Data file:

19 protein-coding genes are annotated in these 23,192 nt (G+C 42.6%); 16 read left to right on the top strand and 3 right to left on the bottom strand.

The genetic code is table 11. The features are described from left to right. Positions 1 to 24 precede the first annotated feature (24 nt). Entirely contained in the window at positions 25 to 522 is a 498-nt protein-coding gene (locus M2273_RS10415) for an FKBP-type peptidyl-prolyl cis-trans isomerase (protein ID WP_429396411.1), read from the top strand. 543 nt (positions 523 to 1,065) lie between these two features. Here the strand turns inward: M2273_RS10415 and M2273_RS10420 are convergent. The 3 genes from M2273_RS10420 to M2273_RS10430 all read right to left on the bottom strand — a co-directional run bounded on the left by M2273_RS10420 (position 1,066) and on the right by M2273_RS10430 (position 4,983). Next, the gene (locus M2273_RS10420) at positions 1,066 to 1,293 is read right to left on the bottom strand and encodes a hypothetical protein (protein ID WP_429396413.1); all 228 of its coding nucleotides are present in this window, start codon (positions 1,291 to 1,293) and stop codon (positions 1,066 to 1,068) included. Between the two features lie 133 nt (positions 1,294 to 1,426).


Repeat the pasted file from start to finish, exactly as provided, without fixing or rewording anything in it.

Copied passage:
19 protein-coding genes are annotated in these 23,192 nt (G+C 42.6%); 16 read left to right on the top strand and 3 right to left on the bottom strand.

The genetic code is table 11. The features are described from left to right. Positions 1 to 24 precede the first annotated feature (24 nt). Entirely contained in the window at positions 25 to 522 is a 498-nt protein-coding gene (locus M2273_RS10415) for an FKBP-type peptidyl-prolyl cis-trans isomerase (protein ID WP_429396411.1), read from the top strand. 543 nt (positions 523 to 1,065) lie between these two features. Here the strand turns inward: M2273_RS10415 and M2273_RS10420 are convergent. The 3 genes from M2273_RS10420 to M2273_RS10430 all read right to left on the bottom strand — a co-directional run bounded on the left by M2273_RS10420 (position 1,066) and on the right by M2273_RS10430 (position 4,983). Next, the gene (locus M2273_RS10420) at positions 1,066 to 1,293 is read right to left on the bottom strand and encodes a hypothetical protein (protein ID WP_429396413.1); all 228 of its coding nucleotides are present in this window, start codon (positions 1,291 to 1,293) and stop codon (positions 1,066 to 1,068) included. Between the two features lie 133 nt (positions 1,294 to 1,426).